The development of the two deity figures proceeded in parallel, and that of the goddess was more complex as it drew on no single classical character. Keats repeatedly apostrophized the moon as a female deity, and made her the subject of his first long and ambitious work, Endymion. Shelley preferred the image of Mother Earth, as m his 'Song of Proserpine. The identification of the divine feminine with the moon became ever firmer in subsequent decades. In 1831 the librettist of the century's most famous drama about Druids, Vincenzo Bellini's opera Norma, has the heroine stand in sacred grove and invoke a goddess m that form, in preference to the sun traditionally venerated by Druids. More remarkable still is the case of Charlotte Bronte, who was intimately associated with Anglican Christianity m her upbringing, home life and marital partner. She made her own most famous heroine, Jane Eyre, contemplate going abroad as a missionary. Jane operates emotionally, however, within a cosmology by which a single supreme god has created Nature to be a divine mother to living things. It is to this mother (and not to Jesus) that Jane turns for comfort when m trouble, and who appears to her out of the moon in a- dream-vision, to give her advice. It never seems to have occurred to Bronte that this view of divinity was not actually Christianity.
fane Eyre came out m 1847, and in that decade another celebrated wnter made the union of moon-goddess with nature-goddess, when Robert Browning wrote his poem 'Artemis Prologizes'- The next stage in the evolution of the image was to eliminate the creator god, leaving the composite goddess as the single mighty source of all being. Swinburne cook this m 1867, giving resounding voice to this deity under the name of a Germanic earth-goddess, in his poem 'Hertha\ There the mighty creatnx of later feminist paganism appeared fully formed. The precise form which she was to take m Wicca, however, was yet to appear, and did so through a route which although profoundly influenced by creative literature was qualitatively different from it: academic history and archaeology.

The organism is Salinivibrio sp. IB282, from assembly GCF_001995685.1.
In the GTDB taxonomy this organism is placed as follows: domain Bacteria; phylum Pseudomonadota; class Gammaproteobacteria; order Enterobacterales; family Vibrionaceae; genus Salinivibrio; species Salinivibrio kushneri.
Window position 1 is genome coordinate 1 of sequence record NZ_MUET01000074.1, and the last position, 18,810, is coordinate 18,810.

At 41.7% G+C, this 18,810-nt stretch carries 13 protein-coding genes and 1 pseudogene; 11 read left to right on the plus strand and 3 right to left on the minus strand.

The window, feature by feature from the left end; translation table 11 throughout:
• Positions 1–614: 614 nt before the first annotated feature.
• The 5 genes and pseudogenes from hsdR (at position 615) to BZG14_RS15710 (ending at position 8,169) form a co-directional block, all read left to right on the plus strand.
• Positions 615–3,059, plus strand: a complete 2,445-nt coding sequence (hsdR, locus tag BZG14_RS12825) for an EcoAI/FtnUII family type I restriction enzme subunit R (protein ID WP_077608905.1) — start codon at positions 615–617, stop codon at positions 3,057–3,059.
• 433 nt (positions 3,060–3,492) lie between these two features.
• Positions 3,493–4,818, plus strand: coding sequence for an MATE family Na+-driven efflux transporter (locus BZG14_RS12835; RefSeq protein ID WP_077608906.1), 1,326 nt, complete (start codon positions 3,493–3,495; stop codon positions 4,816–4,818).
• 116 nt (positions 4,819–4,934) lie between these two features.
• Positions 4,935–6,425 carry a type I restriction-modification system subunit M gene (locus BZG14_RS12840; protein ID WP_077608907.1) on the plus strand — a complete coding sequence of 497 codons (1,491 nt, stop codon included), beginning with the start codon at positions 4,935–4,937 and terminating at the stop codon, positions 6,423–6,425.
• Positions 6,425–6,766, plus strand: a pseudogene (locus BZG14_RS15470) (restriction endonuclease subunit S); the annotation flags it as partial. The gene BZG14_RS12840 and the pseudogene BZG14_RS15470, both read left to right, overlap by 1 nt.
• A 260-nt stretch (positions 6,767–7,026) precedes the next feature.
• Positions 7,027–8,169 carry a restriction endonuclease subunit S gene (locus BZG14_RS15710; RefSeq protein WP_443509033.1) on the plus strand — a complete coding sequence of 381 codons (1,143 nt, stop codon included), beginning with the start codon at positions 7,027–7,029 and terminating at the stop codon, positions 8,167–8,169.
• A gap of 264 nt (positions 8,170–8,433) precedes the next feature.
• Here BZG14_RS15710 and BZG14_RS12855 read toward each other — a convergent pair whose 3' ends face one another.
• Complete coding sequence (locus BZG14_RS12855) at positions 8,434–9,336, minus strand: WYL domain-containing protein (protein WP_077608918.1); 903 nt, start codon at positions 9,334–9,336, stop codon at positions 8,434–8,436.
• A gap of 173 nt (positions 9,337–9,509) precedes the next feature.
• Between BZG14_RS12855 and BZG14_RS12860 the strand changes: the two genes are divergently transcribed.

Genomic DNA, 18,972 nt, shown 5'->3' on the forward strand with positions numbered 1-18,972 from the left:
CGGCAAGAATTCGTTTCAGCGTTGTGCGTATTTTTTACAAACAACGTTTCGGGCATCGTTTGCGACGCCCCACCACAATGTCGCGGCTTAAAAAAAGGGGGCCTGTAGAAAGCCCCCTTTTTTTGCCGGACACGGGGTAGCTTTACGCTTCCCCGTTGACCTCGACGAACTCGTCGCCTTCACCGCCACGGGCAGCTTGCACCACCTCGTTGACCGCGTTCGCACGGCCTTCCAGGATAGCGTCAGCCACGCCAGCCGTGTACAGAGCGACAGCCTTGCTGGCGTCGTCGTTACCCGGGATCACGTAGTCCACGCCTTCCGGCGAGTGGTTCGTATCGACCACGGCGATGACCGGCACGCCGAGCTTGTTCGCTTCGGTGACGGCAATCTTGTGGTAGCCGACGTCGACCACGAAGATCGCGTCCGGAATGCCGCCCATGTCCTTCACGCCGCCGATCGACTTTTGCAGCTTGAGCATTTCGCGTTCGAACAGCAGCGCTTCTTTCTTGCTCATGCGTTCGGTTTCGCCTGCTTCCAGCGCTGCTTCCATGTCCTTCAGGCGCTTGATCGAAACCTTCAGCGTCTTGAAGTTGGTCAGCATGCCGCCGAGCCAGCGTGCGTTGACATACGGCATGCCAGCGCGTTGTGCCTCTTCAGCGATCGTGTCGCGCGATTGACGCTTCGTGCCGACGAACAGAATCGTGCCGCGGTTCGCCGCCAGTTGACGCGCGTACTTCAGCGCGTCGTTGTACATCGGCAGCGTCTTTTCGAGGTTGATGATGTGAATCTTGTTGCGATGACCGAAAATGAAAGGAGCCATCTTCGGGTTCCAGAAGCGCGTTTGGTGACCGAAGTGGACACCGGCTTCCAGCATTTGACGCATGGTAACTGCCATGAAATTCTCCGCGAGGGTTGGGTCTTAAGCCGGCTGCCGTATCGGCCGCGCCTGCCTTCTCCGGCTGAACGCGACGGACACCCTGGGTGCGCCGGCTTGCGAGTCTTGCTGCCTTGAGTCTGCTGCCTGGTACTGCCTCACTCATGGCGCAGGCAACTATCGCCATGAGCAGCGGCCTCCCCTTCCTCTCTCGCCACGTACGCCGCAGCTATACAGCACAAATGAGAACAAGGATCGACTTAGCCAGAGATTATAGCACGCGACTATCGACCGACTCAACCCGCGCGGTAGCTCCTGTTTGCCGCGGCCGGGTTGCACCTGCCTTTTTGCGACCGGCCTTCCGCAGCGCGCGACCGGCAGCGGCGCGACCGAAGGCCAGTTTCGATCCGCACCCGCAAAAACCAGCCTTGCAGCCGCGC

The beginning of the process lay, once again, in Germany at the end of the eighteenth century, as one contribution to a debate over the nature of prehistoric religion. Put crudely, this took place between those who suggested that primitive religious belief was a superstitious compound of ignorance and fear, and those who viewed it as an embodiment of sublime truths, which had degenerated and been forgotten among modern tribal peoples. The former stance was taken most prommendy by the French philosophes, the latter by the German Romantics, especially Herder, Tiecke and the Schlegels. Most important of those truths, according to this latter school, was a monotheism linked to an instinctual understanding of the rhythms of nature and of human life. Given the increasing power of the identification of nature with female divinity, it is not surpnsing to find that in 1849 a German classicist, Eduard Gerhard, advanced the novel suggestion that behind the various goddesses of classical Greece had stood a single great one, venerated before history began (Gerhard, 1849: 103).